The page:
Your model might memorize the data and is not able to generalize. + add some noise to your data. + data augmentation + dropout

### Multiclassification

• binary classification
• log loss / binary cross entropy
• softmax
• multiclassification
• binary cross entropy
• softmax
$softmax(z_i)=\frac{ez^i}{\sum e^{zk}}$
$Loss(W, b) = -\sum^C_c y log p$
• variables

y β hot encoded ground truth

p β probability distribution

• $dz^{[2]} = A^{[2]}-y$

• $dZ^{[fl]} = A^{[fl]}-y$

# Convolutional Neural Networks

process of applying a filter to an image β convolution

Prewit filter

Feature Map Size = image height - kernel height + 1, image width - kernel width + 1

(6 - 3 + 1, 6-3+1) β (4, 4)

assuming stride = 1

## STRIDE

• horizontal stride = step to the right
• vertical stride = step down
• if you donβt pick stride properly you ignore parts of the image.

The new Image size given if a kernel is applied is:

$(\frac{n-k}{S}+1, \frac{n-k}{S}+1)$

• to keep the dimensions of the image in the output we apply padding.
• solve the issue of the image reducing in size. in this way we can apply lots of filters.
• extra advantage: more visits to pixels, information is more present in the output.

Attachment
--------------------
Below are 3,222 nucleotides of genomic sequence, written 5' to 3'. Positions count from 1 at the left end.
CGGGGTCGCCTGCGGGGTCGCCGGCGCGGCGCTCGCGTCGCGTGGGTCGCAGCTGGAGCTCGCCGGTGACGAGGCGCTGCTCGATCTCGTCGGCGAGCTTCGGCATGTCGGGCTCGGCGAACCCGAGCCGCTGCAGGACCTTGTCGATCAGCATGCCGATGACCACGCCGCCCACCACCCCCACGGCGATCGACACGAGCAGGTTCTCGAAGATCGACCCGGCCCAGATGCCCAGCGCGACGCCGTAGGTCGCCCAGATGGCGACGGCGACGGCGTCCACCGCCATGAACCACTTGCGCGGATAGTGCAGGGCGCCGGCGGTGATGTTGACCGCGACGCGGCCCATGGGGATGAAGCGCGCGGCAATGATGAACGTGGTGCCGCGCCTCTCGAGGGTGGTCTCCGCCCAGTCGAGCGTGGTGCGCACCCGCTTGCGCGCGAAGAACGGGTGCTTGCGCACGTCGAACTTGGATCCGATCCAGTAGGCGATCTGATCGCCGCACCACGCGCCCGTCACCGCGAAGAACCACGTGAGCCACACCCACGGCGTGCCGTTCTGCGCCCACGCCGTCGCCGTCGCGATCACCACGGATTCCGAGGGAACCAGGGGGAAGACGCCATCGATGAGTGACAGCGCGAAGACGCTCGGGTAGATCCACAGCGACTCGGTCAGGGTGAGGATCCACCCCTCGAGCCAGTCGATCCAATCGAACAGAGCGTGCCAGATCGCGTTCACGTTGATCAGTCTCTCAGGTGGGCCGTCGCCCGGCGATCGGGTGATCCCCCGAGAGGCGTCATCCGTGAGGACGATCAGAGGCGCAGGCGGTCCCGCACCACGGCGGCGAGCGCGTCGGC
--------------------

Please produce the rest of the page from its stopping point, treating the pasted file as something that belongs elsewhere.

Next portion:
for example padding 6x6 image to 8x8.

(8-3+1, 8-3+1) β (6,6)

## Filters

• laplacian
• sobel
• prewitt

Prior to the emergence of deep learning, human experts detected these filters.

With deep learning we can learn the right filters for he task at hand. (classification, recongnition, deblur, β¦etc)

## ReLU

• Our initial image is made of pixels, each of which quantifies the intensity of light (positive)
• while training our model, the value of the kernel might be negative, resulting in negative values for these pixels in the feature map. (output image)
• suffices to convert the negative values to zero using ReLU

## Max Pooling

• locality of pixel dependencies
• neighboring pixels tend to be correlated.